The environment we live and survive in is changing, and we either embrace that changing environment, and take responsibility for our own safety, or we should expect to be exploited as a a commodity.

Managing Director of SRM, Tom F is a regular contributor to the SRM blog.

Phishing and GDPR compliance

By Paul Brennecker, Principal Consultant, CISM | PCI QSA | PCI PFI | PCIP

There is a saying that a chain is only as strong as its weakest link. This, unfortunately, is true. When a company manages and handles sensitive customer data it does not matter how robust the security measures if one unsuspecting employee inadvertently opens up the system to hackers. Yet the danger this presents is sometimes underestimated.

Failure to protect customer data adequately already results in serious sanctions and fines under the current Data Protection Act (DPA) legislation. In 2016 twenty-one fines were levied in the UK totalling £2.1 million. When the General Data Protection Regulation (GDPR) comes into effect next May, however, things will become even tougher. With a theoretical maximum fine of up to £500,000 or 4 per cent of global turnover, these sanctions alone have the potential to bring a company down.

A common data security breach is through what is known as phishing. Defined as an attempt to obtain sensitive information such as usernames, passwords, and credit card details for malicious reasons, by disguising as a trustworthy entity in an electronic (or telephone) communication. They mislead unsuspecting individuals into giving hackers a foothold in a corporate system.

Typically, they will appear to come from a popular, well-known or reputable-sounding company. Microsoft, LInkedin and Google Drive have been subject to their names being hijacked for fraudulent purposes. Then the cybercriminal will set out a fictitious issue with a user account, threaten that action will be taken if it is not remedied and provide a link to click. At first glance the corporate branding, email address and link will look genuine. This type of phishing email is indiscriminate in its approach and is out to catch any unwary soul who takes the bait.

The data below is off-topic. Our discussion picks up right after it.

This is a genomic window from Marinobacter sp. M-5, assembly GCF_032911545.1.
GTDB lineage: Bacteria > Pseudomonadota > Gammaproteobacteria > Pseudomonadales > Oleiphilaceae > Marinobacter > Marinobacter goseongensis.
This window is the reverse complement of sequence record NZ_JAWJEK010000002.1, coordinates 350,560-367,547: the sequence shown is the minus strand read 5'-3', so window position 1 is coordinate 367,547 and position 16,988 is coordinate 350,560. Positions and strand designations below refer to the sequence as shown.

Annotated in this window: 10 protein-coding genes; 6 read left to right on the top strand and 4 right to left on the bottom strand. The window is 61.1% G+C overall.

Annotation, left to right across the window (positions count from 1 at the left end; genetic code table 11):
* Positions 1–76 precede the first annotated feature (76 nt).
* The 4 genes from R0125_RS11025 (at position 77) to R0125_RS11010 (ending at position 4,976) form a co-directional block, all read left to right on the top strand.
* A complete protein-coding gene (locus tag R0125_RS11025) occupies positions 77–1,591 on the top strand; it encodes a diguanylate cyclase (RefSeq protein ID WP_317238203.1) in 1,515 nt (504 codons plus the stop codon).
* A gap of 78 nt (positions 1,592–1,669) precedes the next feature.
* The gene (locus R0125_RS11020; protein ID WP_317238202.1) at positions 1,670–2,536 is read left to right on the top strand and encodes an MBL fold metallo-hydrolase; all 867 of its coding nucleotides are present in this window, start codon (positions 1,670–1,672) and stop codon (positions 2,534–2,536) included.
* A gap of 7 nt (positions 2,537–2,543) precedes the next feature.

A more worrying trend is the ‘Spear Phishing’ attack, where a specific individual or number of individuals is targeted within an organisation. These people are often in positions where they will have access to company sensitive information or records, such as the finance or marketing teams. With a little research, the source of the spear phishing attack can ascertain the name of a senior member of staff within the company and trick the recipients into believing it has originated from the boss. These emails will be positioned to members of the team further down the chain in order to gain further information or even to directly ask for payments to be made. Once you understand the anatomy of a spear phishing attack, you can see why having an organisational chart and email book becomes invaluable data to the attacked. This may have been gathered as part of the initial phishing attack, through the use of malware injected onto email or active directory servers.

So – If an unsolicited email of any type appears, it should not be opened. If it is, it is worth checking the spelling and grammar. Unlike professional companies who use copy editors to check their content, cybercriminals are not known for written English. Links should also be checked.  By hovering a mouse over the link (while not clicking through) an entirely different web address may appear. All requests which lead to requests for sensitive account information should be treated as phishing attempts. Genuine companies never request password or bank account information online. Yet, if an employee has got to this stage it is likely that a malicious attack will already be underway.

Training staff how to recognise and deal with suspicious emails is just one element of a robust information security plan. SRM’s specialist consultants have the experience and expertise to manage all elements of information security from employee training to forensic investigations; from penetration testing to preparing for GDPR compliance. To discuss any aspect of information security please contact us.